Carol Muske-Dukes’s Twin Cities is a meditation on the way the world is doubled in the self, in literature and in the world around us.
In the title poem “Twin Cities,” we are inside the speaker’s childhood, and the past. The speaker speaks to herself and to that of the river: “I think that the river returned then to two-sidedness–An overhung history of bottle flash and drift.” The speaker reflects on memories of old friends, and those memories not fully remembered—meaning the river’s (perhaps geological) past. The speaker discovers that she and the river are two of the same: “We were all in this together.”
In “Two Coasts,” Dukes reveals her dualities of home and the difficulties that lie within living a bicoastal life: “wak[ing] up in somebody else’s night,/ somebody else’s day.” With this polarity, she also discusses the duality of life: “You learn to live in transit, / Both trigger and safety.” Life is in constant motion in time and in physicality. The trigger and the safety are interesting counterparts in the so-called “game of life. “Here, exists another doubling, one with life and death. Similarly, the same argument follows in another poem, “River Road:”
As the opposite of fate. Imagine a speed
At which you could make what was happening
Not be true, a speed at which you could bargain
For it: that you, on fire, from this minute forward,
Could be somebody else.
The idea of being somebody else is desirous at times to everyone. When we rename something, it changes. It is renewed, born again or simply doubled. Perhaps it exists as two distinct identities. In “Boy,” the speaker is renamed “boy” while fishing in the Himalayas in her twenties. She is renamed because she is an anomaly:
Taller by half foot—
Gawky in my rolled jeans and cap—they
Chose to look away from my small breasts and
Voice-lilt and rename me in the lexicon of sex.
Not only is she literally given another name; but the name is nondescript as it is one based purely on gender. Here, her identity is split. She says it is bewildering:
Their one word for me and it was not sister or/
Daughter: I was naked face; twenty seven, a rebel, /
Putting gender aside, at the end of the poem, she becomes fish-like, “I gasped like a fish, till I was a pair of eyes on a plate,/ That body the world wishes both to savor and destroy.” Here, again, the body is just a body, and not a species or a sex.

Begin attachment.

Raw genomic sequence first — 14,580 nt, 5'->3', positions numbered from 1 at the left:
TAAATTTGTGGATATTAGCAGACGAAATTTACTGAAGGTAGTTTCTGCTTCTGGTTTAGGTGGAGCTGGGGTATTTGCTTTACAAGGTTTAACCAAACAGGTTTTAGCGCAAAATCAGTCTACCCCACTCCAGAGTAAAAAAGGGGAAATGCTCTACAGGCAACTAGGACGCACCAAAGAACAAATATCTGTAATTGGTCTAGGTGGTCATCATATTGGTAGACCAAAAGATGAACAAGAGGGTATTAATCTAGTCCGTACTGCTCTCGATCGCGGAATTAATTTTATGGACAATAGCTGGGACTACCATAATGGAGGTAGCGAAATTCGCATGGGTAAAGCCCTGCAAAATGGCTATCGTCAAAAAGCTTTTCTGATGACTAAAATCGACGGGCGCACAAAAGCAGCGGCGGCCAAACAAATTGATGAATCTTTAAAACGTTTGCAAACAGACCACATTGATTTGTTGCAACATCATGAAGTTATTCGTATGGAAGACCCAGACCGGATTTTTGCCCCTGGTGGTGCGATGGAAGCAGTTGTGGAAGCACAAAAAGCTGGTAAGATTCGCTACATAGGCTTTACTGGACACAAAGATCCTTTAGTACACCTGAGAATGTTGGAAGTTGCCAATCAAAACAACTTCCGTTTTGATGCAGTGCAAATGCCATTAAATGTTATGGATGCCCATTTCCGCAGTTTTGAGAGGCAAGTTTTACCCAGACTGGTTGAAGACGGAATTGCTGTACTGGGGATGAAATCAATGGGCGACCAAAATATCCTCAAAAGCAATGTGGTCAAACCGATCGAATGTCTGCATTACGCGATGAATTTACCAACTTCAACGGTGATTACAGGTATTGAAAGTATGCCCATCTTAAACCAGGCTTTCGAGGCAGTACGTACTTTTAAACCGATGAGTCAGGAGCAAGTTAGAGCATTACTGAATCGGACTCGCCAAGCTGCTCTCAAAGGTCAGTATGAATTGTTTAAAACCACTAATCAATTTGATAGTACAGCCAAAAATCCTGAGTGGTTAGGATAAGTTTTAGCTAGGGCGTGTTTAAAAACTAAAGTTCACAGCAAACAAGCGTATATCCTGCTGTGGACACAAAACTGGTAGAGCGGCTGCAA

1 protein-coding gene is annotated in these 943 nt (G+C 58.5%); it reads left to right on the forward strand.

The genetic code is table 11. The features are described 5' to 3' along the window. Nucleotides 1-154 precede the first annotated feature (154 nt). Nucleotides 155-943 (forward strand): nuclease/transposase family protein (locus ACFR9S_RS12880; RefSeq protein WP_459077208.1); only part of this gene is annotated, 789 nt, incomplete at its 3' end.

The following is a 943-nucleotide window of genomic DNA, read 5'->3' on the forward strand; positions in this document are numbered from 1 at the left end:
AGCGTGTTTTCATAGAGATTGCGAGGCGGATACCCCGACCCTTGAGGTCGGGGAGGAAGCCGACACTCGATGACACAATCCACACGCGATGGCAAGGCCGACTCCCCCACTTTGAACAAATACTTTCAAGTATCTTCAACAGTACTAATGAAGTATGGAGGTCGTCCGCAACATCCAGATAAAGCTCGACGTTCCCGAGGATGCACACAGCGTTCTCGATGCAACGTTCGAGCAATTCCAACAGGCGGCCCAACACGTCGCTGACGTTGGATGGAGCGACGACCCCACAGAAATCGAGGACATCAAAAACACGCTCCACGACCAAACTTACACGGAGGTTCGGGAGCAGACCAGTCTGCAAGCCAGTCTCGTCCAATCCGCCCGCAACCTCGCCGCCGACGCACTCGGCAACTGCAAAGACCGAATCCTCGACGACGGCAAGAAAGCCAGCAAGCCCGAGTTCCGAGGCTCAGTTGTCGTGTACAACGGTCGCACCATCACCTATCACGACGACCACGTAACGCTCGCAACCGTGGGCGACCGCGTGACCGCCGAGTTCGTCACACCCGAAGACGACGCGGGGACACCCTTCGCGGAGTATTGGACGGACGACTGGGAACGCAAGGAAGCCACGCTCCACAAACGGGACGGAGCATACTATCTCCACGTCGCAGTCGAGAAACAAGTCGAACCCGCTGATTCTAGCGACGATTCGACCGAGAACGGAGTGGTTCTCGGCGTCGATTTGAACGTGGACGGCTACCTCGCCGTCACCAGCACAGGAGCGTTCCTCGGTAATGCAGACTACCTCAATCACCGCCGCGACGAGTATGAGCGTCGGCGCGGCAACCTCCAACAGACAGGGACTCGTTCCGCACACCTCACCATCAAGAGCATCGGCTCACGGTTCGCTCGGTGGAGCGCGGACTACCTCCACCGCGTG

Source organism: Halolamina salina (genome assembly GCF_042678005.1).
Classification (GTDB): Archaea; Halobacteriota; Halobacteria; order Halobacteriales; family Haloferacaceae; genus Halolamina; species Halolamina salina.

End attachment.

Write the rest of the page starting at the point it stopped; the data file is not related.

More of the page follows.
In “Heroine,” the literary-self is identified. Muske-Dukes addresses Charlotte Bronte’s Jane Eyre, (a favorite to many) to further discuss the way the self is reflected in the literary world — on the page. Nowhere can doubling be better found that in Bronte’s novel, as the “mad colonial wife, ” Bertha is Jane’s “double.” Bertha doubles in Jane what Jane cannot express: her passion, her angst, perhaps even her self:
So, the happy ending relies, as always, on varieties
Of comeuppance: Jane’s class avenged, Rochester
Humbled and sightless, the mad “colonial” wife
Setting fire to the rafters, the little kid coquette”
“Heroine,” continues to unravel the self in relation to the literary by looking also at the relationship between Rochester(Jane’s love interest) and Jane and then Jane and Bertha (Rochester’s wife):
Except for the matter of the thread, the breath-colored
Filament linking two hearts with pretty much nothing
In common. The thread pulses like a Bronte umbilical,
Which it is. We are reminded once again that its length
Is infinite, its connection eternal. Though not, finally,
For the two sexes; rather, woman to woman, beyond
Class or aptitude. Like the clean path of the flare,
Shot and ascending across latitudes, against satellite.
The pleasure in this collection of poems is the multiplicity of meaning. Focusing on the multitudes of reflection and duality, the poem “Mirror,” is powerful in both its self- reflection and its literal reflection. The poem is about a memory.
The first independent act I managed as a haunted/
Kid was to lift the heavy round antique mirror /
I’d found in the attic and hang it from a nail…
Further in the poem, the speaker sees herself in the mirror and analyzes the beauty and non-beauty that exists there. She is a witness:
Now in my sixty-third year, the mirror graces/
My bedroom wall. In its depths each man who/
Stood behind me in reflection, all disappeared./
And the image—shattered, unshattered—visible.
The literal reflecting nature of the mirror causes the speaker to do her own self reflection:
once, as a child and again, many years later.
The book closes with the triplet of the title poem, “Twin Cities:”
Then the sudden
Twin—how she stepped out of me, took everything—
Then flung it back, whole, doubled, each time she turned.
& turned, absorbed in breath, her task of never looking back.
Here, the twin returns to the narrative, nature, reflection, and the echoing of the self within the self.
Everywhere the world is doubled. Nature itself is doubled. Even in our own writing our voice can be doubled—sometimes double-edged. Muske-Dukes’s book seems the perfect read for this time of year when the year is winding down, yet life is still rumbling forward. Thinking about her, “trigger, not safety” I still wonder at how much we are doubling in our daily lives that we are unaware of. Sometimes, I am constantly aware of what vividly lives in each day and what lies dormant, waiting for a time to surface. Twin Cities is a book that makes you think about the past, the present and the self in a haphazard sort of way.